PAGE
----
Two weeks ago I wrote a post asking if God brought on COVID-19, here. I received some push-back on that post, which I found very helpful. In that post I emphasized God’s love and the fact that COVID-19 is a natural plague, rather than a Divinely caused plague. In response, a person simply asked me how I view God’s wrath. Is God’s wrath real? Do we take God’s wrath seriously? And if so what does that mean?
As I approach this answer I should make two disclaimers. First, this topic has been much more thoroughly covered by others and my efforts here are simply an outline. Second, I grew up encountering (but not in) a tradition which emphasized God’s wrath to a point that God sounded angry, and I have come to shy away from sounding similar. I admit this desire to distance myself from such a theology does at times place me in danger of too closely agreeing with those who fail to see any wrath in God.
It is this Liberal/Progressive tendency to see God as “purely loving”, which is so pervasive in our culture, that drove the question. I will say that the problem with with such theology is that God ends up not being loving at all. Modern theologies which cannot talk about God’s wrath do not show a loving God at all, they simply have a permissive God. God’s love inevitably produces wrath. God is upset and grieved by the fact that this world, which was supposed to be God’s garden temple, is corrupted by sin. A God who loves the world must be angry when that world is abused, perverted, and polluted. This is true of all levels of the created order. Genesis 1 speaks of creation being “very good”, or we might say working as God would have it. Just as I get upset when my work is marred, God must also feel pain and grief at the marring of creation.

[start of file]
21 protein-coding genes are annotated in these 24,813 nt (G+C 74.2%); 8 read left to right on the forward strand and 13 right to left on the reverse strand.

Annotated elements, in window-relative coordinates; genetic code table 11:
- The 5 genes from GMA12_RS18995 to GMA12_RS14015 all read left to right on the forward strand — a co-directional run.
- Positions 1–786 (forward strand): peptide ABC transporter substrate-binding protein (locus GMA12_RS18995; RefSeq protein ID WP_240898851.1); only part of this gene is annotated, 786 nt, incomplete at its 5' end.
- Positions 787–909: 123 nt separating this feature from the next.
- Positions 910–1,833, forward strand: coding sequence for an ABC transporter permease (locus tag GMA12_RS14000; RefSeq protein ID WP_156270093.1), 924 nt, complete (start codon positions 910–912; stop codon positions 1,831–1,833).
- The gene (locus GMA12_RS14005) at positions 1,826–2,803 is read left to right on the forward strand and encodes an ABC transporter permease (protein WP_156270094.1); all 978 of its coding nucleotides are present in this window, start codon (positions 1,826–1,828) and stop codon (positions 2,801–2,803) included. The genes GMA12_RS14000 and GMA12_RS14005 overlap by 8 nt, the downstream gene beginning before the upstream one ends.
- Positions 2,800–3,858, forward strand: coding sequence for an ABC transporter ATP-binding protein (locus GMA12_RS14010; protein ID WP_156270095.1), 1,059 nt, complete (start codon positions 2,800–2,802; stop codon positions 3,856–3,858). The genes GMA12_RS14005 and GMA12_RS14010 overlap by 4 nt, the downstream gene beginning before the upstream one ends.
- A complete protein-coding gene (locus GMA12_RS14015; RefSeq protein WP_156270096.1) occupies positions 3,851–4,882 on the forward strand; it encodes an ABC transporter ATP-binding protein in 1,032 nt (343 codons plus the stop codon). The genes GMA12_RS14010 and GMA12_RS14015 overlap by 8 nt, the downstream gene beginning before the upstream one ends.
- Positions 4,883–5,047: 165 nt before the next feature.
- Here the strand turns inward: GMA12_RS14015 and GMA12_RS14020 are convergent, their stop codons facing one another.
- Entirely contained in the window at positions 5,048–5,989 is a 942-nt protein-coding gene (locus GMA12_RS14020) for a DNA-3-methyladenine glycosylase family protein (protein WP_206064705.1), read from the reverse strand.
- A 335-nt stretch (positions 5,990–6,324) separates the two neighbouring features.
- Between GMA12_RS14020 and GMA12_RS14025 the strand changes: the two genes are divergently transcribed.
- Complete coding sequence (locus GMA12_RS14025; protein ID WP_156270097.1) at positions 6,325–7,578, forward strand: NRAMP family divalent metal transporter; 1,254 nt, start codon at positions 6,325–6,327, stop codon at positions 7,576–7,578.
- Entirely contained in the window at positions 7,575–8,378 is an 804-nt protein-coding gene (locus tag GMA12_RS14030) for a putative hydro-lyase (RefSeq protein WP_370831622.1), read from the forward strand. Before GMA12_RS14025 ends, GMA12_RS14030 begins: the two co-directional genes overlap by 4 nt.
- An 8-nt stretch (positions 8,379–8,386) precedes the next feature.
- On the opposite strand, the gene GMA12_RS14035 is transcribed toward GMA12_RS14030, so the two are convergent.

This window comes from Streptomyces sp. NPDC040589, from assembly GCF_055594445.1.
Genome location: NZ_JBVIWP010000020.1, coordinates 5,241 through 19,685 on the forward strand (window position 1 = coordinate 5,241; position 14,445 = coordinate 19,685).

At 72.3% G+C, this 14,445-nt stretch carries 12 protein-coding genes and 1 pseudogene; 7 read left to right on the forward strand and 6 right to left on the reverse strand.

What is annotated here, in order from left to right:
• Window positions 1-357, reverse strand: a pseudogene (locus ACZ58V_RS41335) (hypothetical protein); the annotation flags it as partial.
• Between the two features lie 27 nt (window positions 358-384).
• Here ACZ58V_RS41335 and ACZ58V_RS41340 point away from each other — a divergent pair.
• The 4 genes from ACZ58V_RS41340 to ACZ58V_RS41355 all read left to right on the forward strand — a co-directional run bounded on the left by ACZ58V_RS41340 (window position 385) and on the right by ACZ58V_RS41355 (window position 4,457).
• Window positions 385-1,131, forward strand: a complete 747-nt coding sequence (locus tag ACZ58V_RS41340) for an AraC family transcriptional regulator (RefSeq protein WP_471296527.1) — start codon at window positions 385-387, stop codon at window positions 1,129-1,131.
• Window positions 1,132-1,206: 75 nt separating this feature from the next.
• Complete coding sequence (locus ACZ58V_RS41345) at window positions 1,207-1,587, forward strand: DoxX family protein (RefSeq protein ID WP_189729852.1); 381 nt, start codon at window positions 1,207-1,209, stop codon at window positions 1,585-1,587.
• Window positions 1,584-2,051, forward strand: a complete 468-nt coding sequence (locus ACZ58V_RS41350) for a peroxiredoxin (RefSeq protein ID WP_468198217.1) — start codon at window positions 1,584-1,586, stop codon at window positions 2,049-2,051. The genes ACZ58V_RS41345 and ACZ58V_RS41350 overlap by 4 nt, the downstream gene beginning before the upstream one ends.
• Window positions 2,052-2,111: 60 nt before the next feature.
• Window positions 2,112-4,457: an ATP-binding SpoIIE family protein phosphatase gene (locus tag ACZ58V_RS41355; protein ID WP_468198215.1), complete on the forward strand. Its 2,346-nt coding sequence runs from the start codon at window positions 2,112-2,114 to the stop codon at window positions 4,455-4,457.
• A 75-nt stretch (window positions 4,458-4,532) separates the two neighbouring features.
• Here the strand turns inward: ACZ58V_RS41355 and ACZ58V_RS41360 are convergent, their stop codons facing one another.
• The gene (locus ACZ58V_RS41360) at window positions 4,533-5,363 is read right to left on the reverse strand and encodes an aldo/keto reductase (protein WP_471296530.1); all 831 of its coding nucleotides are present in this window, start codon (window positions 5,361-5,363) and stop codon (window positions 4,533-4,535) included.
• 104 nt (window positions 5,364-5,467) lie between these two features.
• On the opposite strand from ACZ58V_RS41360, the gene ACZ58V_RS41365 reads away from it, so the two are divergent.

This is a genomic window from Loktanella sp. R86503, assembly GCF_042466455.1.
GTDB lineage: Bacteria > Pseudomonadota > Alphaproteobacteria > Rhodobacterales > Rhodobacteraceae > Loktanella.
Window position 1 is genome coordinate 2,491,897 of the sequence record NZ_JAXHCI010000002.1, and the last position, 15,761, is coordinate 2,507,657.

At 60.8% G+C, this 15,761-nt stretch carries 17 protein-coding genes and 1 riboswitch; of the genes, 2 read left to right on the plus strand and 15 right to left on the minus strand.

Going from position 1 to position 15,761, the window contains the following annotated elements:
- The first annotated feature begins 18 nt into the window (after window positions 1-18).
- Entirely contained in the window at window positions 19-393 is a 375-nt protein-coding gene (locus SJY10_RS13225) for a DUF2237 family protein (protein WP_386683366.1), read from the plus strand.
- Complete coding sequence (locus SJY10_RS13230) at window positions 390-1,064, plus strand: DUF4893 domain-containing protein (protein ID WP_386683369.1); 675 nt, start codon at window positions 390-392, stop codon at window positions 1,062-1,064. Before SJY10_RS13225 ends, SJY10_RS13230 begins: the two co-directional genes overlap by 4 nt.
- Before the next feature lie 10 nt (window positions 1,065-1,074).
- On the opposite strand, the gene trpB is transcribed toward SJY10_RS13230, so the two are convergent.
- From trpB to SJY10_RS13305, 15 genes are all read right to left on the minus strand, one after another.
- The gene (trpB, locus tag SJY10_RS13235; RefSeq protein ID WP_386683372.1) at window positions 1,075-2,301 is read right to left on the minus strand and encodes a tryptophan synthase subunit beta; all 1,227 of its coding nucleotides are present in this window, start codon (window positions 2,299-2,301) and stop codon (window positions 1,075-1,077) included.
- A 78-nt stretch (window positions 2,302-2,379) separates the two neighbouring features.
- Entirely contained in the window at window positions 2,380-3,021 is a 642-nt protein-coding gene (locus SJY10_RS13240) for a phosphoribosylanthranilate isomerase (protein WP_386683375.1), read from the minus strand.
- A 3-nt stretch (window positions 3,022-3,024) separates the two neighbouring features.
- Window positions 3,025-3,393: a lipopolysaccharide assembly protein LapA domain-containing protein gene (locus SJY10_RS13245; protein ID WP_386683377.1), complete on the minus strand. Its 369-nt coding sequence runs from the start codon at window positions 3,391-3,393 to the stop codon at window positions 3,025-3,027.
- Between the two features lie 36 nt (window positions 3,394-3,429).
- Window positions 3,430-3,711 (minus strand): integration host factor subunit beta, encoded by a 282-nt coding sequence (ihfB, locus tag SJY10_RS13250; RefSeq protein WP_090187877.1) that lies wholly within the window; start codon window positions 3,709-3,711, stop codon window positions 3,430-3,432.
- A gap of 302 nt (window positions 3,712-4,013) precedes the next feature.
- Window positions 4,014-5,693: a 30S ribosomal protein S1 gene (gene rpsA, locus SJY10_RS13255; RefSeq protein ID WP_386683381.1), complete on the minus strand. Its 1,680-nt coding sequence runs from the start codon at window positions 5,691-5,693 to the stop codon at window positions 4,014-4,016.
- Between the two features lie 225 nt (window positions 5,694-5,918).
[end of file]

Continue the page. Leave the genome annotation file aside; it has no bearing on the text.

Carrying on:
But I think the problem here is one of linguistics, you see I have yet to define “wrath”. I think there are a number of individuals who likewise never define what they mean (or what the Bible means) by wrath. I think that implicitly both of the theologies which I find fault with fall into the same trap in how they define wrath. Both camps which I try to shy away from treat wrath as a synonym for a tit-for-tat kind of vengeance. Rather than connecting God’s wrath to grief and suffering, this view connects wrath to a blind rage. Connecting wrath with rage provides a picture of God waiting, lighting bolt in hand, to strike down sinners. The difference being the more conservative group blindly embraces such a notion and preaches it. For its part the more progressive camp rejects the notion of a violent God and therefore concludes we cannot speak of God’s wrath. The problem is, the god that is pictured is more in line with the Greek Zeus than the God Jesus called Father.
To begin with I do not connect God’s wrath to rage; I connect God’s wrath to grief, much like those who loose someone tend to feel angry. I should say this is a gross oversimplification and God certainty is complex enough to experience both of these motivators. however, As I read Romans 1 I see God being grieved over the corruption of creation. Romans 1 is important because the book of Romans provides many with their understanding of Divine wrath and Paul’s understanding is defined in 1:17-18.